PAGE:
Theatre review - The Quiet House

In The Quiet House Gareth Farr explores the topical subject of infertility with great sensitivity and flair. Jess (Michelle Bonnard) and Dylan (Oliver Lansley), a loving couple in their mid-30s, are trying for a child. When they decide to go down the IVF route their relationship is tested to the limits.

Jess works from home and holds imaginary conversations with the child she so desperately wants. Dylan tries to keep his head down at the office, unwilling to tell Tony (Tom Walker), his boss and friend, the real reason he needs time off and why he doesn’t want to take business trips abroad.

Farr drives home the discomfort many couples feel about discussing infertility. He also vividly evokes the unnerving process of IVF: the regular injections Jess has to endure; the trepidation the pair feel as they wait for the call that will tell them how many embryos have survived and, finally, the unbearable two-minute wait for the pregnancy test result.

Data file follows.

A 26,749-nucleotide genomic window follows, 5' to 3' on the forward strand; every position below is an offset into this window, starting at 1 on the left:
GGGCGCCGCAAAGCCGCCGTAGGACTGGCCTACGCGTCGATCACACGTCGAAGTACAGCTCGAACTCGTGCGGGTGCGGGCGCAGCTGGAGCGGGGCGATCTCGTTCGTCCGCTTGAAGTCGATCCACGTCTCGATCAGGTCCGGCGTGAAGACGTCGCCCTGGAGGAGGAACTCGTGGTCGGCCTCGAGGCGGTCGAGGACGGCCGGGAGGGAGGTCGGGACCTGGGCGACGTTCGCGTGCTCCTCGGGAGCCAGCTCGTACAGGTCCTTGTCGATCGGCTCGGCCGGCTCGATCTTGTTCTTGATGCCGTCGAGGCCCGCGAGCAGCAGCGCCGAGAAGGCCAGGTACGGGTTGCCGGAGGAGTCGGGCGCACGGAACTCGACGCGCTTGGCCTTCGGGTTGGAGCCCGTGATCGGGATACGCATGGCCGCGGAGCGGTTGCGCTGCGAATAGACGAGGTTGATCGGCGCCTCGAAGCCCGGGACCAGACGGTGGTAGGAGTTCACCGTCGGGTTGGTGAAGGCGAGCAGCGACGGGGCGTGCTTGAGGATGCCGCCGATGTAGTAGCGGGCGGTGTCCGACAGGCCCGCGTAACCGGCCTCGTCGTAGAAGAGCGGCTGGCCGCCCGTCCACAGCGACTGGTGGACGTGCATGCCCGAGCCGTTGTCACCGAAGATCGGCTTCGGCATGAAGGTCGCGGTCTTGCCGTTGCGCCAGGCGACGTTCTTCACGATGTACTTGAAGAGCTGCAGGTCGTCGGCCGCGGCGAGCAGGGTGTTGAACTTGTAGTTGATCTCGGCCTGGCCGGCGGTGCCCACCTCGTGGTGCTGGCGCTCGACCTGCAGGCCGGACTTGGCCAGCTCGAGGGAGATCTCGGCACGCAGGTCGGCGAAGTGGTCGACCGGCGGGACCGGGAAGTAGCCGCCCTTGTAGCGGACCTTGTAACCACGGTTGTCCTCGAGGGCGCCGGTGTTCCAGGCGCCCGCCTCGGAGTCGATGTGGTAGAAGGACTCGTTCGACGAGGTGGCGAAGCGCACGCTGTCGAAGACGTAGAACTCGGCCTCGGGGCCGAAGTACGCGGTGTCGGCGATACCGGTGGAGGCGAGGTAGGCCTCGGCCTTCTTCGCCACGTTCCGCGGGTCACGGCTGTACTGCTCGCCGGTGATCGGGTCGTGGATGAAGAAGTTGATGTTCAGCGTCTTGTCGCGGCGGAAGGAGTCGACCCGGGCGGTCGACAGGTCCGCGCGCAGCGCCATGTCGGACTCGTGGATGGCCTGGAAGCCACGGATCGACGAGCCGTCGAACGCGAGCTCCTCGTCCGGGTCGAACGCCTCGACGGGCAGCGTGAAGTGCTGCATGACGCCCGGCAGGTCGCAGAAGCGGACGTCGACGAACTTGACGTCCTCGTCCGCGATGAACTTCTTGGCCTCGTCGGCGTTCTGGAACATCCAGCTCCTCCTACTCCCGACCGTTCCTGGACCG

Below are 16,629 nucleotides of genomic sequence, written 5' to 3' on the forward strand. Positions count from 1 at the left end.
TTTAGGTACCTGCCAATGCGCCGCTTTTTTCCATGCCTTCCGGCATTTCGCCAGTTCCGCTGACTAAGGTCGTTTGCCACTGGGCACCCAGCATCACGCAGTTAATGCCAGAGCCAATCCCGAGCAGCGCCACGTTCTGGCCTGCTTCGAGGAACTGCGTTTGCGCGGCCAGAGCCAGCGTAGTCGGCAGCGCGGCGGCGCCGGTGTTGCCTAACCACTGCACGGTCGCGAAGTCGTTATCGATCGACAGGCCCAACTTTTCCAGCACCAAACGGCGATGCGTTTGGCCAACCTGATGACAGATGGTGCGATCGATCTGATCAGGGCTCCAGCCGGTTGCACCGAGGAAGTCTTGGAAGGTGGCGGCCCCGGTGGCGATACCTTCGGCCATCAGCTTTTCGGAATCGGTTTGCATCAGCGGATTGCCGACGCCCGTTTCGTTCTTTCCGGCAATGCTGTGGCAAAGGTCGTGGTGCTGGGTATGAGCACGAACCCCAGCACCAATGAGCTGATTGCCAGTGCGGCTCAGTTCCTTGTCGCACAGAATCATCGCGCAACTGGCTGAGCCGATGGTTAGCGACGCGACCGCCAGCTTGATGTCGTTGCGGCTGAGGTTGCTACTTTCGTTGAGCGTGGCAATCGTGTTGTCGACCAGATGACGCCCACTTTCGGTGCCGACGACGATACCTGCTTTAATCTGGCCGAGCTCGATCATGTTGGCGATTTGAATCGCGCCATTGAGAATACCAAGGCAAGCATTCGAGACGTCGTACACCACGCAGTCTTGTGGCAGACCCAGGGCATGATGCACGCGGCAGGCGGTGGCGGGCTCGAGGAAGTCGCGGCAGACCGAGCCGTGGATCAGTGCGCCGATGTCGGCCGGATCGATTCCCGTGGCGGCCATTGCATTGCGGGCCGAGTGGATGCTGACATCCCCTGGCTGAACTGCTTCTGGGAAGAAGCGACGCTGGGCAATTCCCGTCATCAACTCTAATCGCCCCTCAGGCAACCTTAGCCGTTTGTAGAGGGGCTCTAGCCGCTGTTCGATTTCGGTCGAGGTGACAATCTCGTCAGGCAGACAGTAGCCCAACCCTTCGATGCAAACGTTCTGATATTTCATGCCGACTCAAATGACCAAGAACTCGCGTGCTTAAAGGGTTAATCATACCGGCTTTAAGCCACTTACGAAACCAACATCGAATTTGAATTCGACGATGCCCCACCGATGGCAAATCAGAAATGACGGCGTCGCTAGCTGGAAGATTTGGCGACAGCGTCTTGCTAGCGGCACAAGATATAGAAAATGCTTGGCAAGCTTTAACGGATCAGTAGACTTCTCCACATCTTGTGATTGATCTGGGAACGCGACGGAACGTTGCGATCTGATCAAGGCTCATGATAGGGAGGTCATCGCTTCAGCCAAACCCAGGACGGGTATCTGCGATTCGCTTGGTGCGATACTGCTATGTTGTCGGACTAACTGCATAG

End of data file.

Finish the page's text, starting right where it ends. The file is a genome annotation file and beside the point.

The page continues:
Bonnard conveys Jess’s descent into obsession, her bitter disappointment, with unflinching honesty. Lansley is also compelling as the husband who gradually realises he has only a supporting role as sperm donor and comforter.

The play could be shorter. The histrionic opening, when Dylan describes teenagers shoplifting after the death of a shopkeeper while Jess is desperate to utilise the optimum time for possible conception, feels unnecessary.

However, for the most part this is a powerful and poignant drama and it’s no surprise to learn that Farr’s eloquence comes from personal experience.

Park 200

020 7870 6876

Originally published by Camden Review